Introducing Canada’s very own Beer Knight!
This week on The Wine Ladies TV we welcome Guy McClelland, President of MPI.
Sir Guy is one of only four Canadians to be enthroned into the knighthood by the Confederation of Belgium Brewers, thus bearing the title of the Beer Knight. Guy will introduce us to an array of eight wonderful and unique European beers. We’ll learn the differences between lagers and ales, the importance of the right glass and why it is key to always use a glass… how to avoid that “bloated” feeling, why these pure natural beers are healthy, and much more will also bust some myths, that we know you are going to want to hear and be glad you did… when you do!
A little history through the words and passion of the Beer Knight.
Did you know historically ALL beer was ale? Lager was not invented until 1842. Do you know what key invention that year made lager possible? Hint: think refrigeration.
On what… never mind who has the “best life” ever “they have a lot of sex and they make beer” was the best quote of the show. Guy is referring to the life of the yeast. By the way, the red wine yeast is a little more vigorous, find out why. It gets awfully hot in that vat!
To pour ahead or not to pour ahead, that is the $64,000 question! Yes, says Guy, in a certain way to a specific height. Discover the power of the beer’s antioxidants and how NOT to miss out on them!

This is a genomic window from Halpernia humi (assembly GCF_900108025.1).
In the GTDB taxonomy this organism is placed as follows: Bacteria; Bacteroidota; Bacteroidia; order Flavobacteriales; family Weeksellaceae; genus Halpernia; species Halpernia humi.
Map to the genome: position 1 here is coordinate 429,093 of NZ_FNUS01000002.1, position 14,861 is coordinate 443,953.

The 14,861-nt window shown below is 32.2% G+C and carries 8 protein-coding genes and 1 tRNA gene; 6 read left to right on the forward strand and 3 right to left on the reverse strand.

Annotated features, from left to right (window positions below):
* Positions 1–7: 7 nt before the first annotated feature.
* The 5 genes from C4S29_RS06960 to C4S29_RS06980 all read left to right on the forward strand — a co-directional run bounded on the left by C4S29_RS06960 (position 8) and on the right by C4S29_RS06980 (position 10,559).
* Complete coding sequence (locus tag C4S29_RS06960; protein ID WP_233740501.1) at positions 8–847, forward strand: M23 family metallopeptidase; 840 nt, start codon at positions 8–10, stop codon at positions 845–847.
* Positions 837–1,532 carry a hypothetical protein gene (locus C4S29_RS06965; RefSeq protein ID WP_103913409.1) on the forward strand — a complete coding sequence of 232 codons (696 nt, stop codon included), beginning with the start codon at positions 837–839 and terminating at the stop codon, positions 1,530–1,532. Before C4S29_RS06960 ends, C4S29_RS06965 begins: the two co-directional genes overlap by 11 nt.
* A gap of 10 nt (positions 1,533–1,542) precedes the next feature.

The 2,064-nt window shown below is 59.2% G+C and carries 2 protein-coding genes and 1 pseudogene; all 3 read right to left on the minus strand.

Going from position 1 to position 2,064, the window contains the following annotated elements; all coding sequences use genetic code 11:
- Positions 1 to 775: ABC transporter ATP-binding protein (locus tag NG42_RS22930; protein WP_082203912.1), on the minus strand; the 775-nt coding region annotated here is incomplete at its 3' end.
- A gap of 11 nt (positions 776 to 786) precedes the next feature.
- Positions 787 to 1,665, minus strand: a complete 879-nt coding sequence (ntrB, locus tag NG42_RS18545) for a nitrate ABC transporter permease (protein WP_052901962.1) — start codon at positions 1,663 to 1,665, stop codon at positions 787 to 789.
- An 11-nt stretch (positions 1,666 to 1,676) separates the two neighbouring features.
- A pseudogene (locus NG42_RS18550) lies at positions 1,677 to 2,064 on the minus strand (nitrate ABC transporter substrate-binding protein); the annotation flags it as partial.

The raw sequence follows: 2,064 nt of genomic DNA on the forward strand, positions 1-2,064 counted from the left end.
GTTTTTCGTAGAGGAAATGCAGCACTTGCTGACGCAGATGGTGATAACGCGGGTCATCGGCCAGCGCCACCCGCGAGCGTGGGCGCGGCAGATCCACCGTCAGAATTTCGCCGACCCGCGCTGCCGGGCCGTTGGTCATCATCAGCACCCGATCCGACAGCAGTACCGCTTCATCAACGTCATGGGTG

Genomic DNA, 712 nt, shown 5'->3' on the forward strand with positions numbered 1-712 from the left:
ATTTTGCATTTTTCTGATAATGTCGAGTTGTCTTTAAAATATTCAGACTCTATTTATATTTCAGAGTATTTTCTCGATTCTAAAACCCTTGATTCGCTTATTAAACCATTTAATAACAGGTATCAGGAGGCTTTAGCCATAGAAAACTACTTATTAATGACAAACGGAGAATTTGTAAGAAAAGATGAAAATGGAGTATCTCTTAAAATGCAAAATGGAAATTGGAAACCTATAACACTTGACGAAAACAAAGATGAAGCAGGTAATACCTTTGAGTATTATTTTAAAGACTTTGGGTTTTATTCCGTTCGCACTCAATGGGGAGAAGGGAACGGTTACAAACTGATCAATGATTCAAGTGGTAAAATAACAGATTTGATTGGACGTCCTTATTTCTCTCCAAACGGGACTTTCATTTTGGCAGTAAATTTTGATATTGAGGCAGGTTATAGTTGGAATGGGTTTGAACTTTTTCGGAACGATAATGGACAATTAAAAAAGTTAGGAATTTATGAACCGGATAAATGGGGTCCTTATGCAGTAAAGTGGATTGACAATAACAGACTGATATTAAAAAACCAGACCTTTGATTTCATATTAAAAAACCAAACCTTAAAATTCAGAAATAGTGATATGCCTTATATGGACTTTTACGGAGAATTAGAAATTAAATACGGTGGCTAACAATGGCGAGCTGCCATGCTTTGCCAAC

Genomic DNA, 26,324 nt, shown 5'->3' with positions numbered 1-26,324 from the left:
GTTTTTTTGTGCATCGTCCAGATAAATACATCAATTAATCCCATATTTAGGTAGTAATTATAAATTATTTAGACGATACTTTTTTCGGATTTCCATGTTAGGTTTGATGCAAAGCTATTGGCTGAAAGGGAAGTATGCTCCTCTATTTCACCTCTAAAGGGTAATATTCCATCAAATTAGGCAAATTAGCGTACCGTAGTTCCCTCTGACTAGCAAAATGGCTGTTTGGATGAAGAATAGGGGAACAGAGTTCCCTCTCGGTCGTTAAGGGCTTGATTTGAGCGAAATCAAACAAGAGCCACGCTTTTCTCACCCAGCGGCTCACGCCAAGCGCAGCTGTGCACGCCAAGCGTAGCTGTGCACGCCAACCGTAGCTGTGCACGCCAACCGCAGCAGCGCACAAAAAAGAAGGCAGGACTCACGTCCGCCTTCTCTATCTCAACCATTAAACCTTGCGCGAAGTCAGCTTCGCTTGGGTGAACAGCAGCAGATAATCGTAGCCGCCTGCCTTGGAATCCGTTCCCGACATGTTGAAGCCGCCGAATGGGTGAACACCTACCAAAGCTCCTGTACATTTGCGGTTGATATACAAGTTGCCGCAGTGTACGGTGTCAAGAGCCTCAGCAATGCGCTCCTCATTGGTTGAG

If you are okay with a bloated feeling after enjoying your favorite beer, continue drinking straight from the bottle, if not pour into a glass, some of which is most appropriate depending on the beer. According to Guy, the naturally fermented beer, on average contains 2.5 volumes of carbon dioxide…imagine that in your stomach which would be equivalent to 2/1/2 bottles of gas! Yikes. Thank you Beer Knight aka scientist.
Just like wine, certain European beers have to come from a specific region and adhere to a specific methodology.
Just like wine, certain European beers have to come from a specific region and adhere to a specific methodology to bare the name on the bottle, similar to Champagne having to be made exclusively in Champagne. The same holds true for “lambic beers” which is one of the few technical legally protected terms for beer and refers to the indigenous yeast that only comes from the Zennevallei in Brussels. Special to be sure, Guy explains.